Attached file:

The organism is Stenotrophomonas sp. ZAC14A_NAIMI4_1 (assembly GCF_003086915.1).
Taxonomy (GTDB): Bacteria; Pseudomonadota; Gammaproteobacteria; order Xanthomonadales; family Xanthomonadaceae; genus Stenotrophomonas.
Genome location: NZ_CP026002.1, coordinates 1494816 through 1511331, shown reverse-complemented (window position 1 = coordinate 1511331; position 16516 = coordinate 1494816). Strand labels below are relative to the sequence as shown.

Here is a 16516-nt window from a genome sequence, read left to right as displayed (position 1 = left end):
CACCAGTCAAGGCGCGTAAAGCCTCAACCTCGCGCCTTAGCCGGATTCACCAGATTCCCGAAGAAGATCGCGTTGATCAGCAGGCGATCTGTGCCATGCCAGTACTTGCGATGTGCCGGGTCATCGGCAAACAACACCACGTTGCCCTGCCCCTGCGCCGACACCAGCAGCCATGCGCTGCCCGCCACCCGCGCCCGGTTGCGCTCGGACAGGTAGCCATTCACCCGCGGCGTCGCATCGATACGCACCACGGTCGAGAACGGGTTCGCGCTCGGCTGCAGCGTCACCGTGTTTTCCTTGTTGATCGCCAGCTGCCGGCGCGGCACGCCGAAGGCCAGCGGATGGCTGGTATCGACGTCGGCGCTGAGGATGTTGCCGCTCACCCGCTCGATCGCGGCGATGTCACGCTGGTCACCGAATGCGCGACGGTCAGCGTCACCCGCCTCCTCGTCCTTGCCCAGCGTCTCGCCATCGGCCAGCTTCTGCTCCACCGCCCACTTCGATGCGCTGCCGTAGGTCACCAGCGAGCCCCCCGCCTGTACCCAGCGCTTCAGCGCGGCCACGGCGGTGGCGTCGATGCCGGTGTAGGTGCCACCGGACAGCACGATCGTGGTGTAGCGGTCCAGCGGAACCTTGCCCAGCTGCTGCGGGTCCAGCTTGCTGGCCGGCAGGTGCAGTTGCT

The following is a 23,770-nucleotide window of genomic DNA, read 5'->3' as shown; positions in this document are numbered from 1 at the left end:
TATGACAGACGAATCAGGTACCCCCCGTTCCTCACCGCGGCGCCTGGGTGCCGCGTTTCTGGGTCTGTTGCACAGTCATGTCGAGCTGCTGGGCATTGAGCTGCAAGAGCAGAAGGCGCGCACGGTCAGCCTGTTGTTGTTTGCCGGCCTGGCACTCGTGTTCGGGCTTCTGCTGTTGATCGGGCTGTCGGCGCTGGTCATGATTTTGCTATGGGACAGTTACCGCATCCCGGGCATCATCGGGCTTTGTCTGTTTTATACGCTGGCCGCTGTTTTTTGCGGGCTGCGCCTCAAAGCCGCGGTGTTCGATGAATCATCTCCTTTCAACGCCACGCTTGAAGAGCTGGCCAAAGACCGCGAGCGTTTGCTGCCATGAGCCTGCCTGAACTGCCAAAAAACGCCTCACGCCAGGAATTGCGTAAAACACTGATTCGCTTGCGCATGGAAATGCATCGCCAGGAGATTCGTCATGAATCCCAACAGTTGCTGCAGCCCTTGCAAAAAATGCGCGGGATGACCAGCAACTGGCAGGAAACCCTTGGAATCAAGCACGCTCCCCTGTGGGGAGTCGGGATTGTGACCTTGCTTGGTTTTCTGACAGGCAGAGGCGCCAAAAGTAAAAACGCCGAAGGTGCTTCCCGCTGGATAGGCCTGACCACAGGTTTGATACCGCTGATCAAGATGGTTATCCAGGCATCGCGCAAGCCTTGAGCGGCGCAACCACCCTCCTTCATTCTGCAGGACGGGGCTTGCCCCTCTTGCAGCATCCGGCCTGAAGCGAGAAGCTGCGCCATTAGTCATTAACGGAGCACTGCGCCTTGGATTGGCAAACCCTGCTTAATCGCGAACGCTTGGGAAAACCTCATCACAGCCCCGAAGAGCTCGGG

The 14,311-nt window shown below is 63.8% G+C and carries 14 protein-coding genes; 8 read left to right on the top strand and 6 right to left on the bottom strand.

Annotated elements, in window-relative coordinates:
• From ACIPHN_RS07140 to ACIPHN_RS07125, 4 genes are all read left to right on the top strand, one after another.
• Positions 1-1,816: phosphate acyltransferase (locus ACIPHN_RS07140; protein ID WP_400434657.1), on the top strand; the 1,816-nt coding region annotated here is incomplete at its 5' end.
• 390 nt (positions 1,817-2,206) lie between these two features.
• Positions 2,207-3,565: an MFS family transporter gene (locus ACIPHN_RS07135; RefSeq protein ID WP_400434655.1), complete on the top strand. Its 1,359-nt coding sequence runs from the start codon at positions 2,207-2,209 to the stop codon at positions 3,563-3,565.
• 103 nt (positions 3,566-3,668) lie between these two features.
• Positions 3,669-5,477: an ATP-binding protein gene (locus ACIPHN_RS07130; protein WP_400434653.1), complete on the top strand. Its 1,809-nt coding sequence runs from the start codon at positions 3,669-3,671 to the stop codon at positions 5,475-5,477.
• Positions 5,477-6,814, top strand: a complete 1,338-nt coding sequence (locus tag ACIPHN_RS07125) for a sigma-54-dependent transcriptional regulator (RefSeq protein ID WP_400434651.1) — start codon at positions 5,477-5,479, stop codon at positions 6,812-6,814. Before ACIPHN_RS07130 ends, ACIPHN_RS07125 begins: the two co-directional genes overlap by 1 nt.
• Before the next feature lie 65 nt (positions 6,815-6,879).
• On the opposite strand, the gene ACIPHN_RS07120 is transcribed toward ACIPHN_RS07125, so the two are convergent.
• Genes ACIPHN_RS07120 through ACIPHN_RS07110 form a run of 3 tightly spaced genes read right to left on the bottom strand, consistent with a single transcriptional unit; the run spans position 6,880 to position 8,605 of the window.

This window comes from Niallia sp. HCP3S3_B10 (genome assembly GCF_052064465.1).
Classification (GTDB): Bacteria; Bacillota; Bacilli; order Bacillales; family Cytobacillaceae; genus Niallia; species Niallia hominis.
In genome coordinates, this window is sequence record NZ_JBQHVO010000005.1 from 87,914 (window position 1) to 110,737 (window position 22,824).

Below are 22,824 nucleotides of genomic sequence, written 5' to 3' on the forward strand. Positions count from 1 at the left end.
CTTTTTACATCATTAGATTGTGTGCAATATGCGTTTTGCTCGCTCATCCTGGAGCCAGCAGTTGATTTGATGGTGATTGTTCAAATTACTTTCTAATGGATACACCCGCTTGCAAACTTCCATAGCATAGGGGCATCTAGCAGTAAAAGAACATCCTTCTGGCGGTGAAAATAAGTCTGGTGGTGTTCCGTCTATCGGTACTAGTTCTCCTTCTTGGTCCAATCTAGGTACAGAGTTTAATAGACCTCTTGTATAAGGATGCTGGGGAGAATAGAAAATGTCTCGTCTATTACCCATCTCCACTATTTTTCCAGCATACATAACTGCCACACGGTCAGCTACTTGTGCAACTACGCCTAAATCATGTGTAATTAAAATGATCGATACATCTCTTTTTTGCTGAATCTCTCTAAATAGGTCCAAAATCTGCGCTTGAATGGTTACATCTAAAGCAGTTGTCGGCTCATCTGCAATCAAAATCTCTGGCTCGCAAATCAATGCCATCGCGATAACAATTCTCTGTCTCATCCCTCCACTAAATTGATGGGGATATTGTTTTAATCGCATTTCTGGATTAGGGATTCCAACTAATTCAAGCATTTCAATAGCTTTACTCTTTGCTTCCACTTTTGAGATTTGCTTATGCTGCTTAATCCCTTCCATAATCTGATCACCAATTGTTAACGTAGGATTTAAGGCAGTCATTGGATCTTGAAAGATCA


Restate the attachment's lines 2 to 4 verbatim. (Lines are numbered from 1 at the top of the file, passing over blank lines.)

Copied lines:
Taxonomy (GTDB): Bacteria; Pseudomonadota; Gammaproteobacteria; order Xanthomonadales; family Xanthomonadaceae; genus Stenotrophomonas.
Genome location: NZ_CP026002.1, coordinates 1494816 through 1511331, shown reverse-complemented (window position 1 = coordinate 1511331; position 16516 = coordinate 1494816). Strand labels below are relative to the sequence as shown.

Here is a 16516-nt window from a genome sequence, read left to right as displayed (position 1 = left end):